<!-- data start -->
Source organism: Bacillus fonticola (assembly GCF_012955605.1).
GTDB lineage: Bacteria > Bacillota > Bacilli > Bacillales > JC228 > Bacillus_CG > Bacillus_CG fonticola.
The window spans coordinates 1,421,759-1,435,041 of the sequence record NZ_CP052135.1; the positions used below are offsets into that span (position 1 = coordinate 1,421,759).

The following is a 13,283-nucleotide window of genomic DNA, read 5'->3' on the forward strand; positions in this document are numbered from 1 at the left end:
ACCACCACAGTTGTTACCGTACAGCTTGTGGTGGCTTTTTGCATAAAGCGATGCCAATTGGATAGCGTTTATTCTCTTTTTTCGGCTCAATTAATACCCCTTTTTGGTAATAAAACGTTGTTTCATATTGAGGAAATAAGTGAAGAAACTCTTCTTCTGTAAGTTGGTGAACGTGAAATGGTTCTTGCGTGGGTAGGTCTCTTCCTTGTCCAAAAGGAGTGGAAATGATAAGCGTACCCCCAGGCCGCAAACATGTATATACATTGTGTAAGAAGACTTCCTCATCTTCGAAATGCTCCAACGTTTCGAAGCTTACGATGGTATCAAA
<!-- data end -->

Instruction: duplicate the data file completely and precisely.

Source organism: Bacillus fonticola (assembly GCF_012955605.1).
GTDB lineage: Bacteria > Bacillota > Bacilli > Bacillales > JC228 > Bacillus_CG > Bacillus_CG fonticola.
The window spans coordinates 1,421,759-1,435,041 of the sequence record NZ_CP052135.1; the positions used below are offsets into that span (position 1 = coordinate 1,421,759).

The following is a 13,283-nucleotide window of genomic DNA, read 5'->3' on the forward strand; positions in this document are numbered from 1 at the left end:
ACCACCACAGTTGTTACCGTACAGCTTGTGGTGGCTTTTTGCATAAAGCGATGCCAATTGGATAGCGTTTATTCTCTTTTTTCGGCTCAATTAATACCCCTTTTTGGTAATAAAACGTTGTTTCATATTGAGGAAATAAGTGAAGAAACTCTTCTTCTGTAAGTTGGTGAACGTGAAATGGTTCTTGCGTGGGTAGGTCTCTTCCTTGTCCAAAAGGAGTGGAAATGATAAGCGTACCCCCAGGCCGCAAACATGTATATACATTGTGTAAGAAGACTTCCTCATCTTCGAAATGCTCCAACGTTTCGAAGCTTACGATGGTATCAAA